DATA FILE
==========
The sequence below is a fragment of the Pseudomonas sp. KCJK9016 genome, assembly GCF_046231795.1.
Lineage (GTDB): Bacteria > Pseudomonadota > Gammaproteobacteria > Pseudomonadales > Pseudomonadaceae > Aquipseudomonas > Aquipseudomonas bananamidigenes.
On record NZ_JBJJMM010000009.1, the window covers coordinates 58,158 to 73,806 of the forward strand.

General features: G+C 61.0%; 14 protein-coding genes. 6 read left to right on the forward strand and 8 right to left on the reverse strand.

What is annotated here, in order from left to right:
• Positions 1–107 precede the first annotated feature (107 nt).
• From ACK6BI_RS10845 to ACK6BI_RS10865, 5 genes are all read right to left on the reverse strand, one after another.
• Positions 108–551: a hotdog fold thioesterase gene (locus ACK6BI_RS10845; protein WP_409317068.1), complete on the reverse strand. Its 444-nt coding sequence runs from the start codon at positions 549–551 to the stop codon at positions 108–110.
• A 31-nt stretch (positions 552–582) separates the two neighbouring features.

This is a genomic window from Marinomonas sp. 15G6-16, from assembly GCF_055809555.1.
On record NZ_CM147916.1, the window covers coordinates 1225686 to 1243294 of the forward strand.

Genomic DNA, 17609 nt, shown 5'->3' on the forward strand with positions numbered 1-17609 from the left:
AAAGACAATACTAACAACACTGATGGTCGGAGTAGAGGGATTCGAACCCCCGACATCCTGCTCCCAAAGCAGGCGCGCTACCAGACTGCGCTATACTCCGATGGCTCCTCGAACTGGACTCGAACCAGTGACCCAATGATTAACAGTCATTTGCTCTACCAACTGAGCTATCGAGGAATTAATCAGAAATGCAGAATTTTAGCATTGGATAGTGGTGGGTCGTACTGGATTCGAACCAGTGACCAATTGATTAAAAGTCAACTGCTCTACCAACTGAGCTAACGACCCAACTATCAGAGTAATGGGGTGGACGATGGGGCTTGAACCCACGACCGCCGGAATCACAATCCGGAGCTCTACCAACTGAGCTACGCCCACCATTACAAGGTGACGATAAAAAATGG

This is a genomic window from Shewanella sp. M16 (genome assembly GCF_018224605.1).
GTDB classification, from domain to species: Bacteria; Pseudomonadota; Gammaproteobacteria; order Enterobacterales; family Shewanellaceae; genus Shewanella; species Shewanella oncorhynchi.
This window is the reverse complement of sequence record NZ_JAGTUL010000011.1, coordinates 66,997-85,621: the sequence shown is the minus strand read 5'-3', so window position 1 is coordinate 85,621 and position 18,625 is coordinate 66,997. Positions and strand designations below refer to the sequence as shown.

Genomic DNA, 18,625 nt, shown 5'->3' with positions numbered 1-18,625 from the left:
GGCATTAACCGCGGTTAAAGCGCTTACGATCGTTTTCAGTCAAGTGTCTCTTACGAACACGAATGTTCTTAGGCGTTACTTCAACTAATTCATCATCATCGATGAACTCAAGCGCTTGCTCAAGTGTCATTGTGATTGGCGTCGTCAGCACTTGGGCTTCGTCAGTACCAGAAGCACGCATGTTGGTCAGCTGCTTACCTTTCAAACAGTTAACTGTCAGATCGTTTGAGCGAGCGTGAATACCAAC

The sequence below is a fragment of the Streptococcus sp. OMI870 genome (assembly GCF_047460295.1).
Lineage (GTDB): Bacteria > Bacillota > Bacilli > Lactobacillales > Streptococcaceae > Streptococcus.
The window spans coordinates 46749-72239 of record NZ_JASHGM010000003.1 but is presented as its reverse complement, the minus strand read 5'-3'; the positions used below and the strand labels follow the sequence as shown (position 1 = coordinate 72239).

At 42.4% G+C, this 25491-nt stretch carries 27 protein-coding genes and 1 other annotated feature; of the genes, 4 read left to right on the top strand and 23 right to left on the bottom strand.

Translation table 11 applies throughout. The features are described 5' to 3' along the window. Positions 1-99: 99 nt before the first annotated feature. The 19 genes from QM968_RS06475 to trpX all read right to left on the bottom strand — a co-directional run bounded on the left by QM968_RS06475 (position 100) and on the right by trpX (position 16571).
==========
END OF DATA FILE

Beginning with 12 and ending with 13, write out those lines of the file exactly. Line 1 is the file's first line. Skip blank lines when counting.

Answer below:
Genomic DNA, 17609 nt, shown 5'->3' on the forward strand with positions numbered 1-17609 from the left:
AAAGACAATACTAACAACACTGATGGTCGGAGTAGAGGGATTCGAACCCCCGACATCCTGCTCCCAAAGCAGGCGCGCTACCAGACTGCGCTATACTCCGATGGCTCCTCGAACTGGACTCGAACCAGTGACCCAATGATTAACAGTCATTTGCTCTACCAACTGAGCTATCGAGGAATTAATCAGAAATGCAGAATTTTAGCATTGGATAGTGGTGGGTCGTACTGGATTCGAACCAGTGACCAATTGATTAAAAGTCAACTGCTCTACCAACTGAGCTAACGACCCAACTATCAGAGTAATGGGGTGGACGATGGGGCTTGAACCCACGACCGCCGGAATCACAATCCGGAGCTCTACCAACTGAGCTACGCCCACCATTACAAGGTGACGATAAAAAATGG